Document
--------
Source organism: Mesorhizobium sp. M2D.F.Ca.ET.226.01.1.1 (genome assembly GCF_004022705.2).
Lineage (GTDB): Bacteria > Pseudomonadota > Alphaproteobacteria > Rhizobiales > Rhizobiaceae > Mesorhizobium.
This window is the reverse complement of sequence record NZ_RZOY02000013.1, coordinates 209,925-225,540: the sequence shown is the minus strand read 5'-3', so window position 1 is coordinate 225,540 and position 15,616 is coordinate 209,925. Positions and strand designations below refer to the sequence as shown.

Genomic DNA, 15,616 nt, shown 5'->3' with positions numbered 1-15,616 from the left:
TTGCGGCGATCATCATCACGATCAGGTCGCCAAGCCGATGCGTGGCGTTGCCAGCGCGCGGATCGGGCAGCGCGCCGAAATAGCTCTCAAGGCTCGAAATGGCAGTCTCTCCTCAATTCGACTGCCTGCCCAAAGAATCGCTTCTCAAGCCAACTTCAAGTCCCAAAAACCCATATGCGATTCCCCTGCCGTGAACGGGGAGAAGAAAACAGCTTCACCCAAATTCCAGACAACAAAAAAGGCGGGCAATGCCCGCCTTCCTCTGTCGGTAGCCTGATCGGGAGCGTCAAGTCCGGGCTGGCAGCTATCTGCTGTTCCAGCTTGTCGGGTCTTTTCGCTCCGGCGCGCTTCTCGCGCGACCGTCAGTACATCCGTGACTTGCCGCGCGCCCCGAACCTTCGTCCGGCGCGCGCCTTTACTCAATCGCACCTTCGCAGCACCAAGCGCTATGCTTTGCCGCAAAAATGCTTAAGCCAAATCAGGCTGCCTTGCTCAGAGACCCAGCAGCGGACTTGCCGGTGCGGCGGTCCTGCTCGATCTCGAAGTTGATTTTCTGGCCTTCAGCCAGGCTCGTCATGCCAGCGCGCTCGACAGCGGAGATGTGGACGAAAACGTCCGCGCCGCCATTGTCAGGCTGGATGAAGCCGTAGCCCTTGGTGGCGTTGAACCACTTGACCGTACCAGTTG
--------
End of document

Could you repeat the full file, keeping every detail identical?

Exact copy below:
Source organism: Mesorhizobium sp. M2D.F.Ca.ET.226.01.1.1 (genome assembly GCF_004022705.2).
Lineage (GTDB): Bacteria > Pseudomonadota > Alphaproteobacteria > Rhizobiales > Rhizobiaceae > Mesorhizobium.
This window is the reverse complement of sequence record NZ_RZOY02000013.1, coordinates 209,925-225,540: the sequence shown is the minus strand read 5'-3', so window position 1 is coordinate 225,540 and position 15,616 is coordinate 209,925. Positions and strand designations below refer to the sequence as shown.

Genomic DNA, 15,616 nt, shown 5'->3' with positions numbered 1-15,616 from the left:
TTGCGGCGATCATCATCACGATCAGGTCGCCAAGCCGATGCGTGGCGTTGCCAGCGCGCGGATCGGGCAGCGCGCCGAAATAGCTCTCAAGGCTCGAAATGGCAGTCTCTCCTCAATTCGACTGCCTGCCCAAAGAATCGCTTCTCAAGCCAACTTCAAGTCCCAAAAACCCATATGCGATTCCCCTGCCGTGAACGGGGAGAAGAAAACAGCTTCACCCAAATTCCAGACAACAAAAAAGGCGGGCAATGCCCGCCTTCCTCTGTCGGTAGCCTGATCGGGAGCGTCAAGTCCGGGCTGGCAGCTATCTGCTGTTCCAGCTTGTCGGGTCTTTTCGCTCCGGCGCGCTTCTCGCGCGACCGTCAGTACATCCGTGACTTGCCGCGCGCCCCGAACCTTCGTCCGGCGCGCGCCTTTACTCAATCGCACCTTCGCAGCACCAAGCGCTATGCTTTGCCGCAAAAATGCTTAAGCCAAATCAGGCTGCCTTGCTCAGAGACCCAGCAGCGGACTTGCCGGTGCGGCGGTCCTGCTCGATCTCGAAGTTGATTTTCTGGCCTTCAGCCAGGCTCGTCATGCCAGCGCGCTCGACAGCGGAGATGTGGACGAAAACGTCCGCGCCGCCATTGTCAGGCTGGATGAAGCCGTAGCCCTTGGTGGCGTTGAACCACTTGACCGTACCAGTTG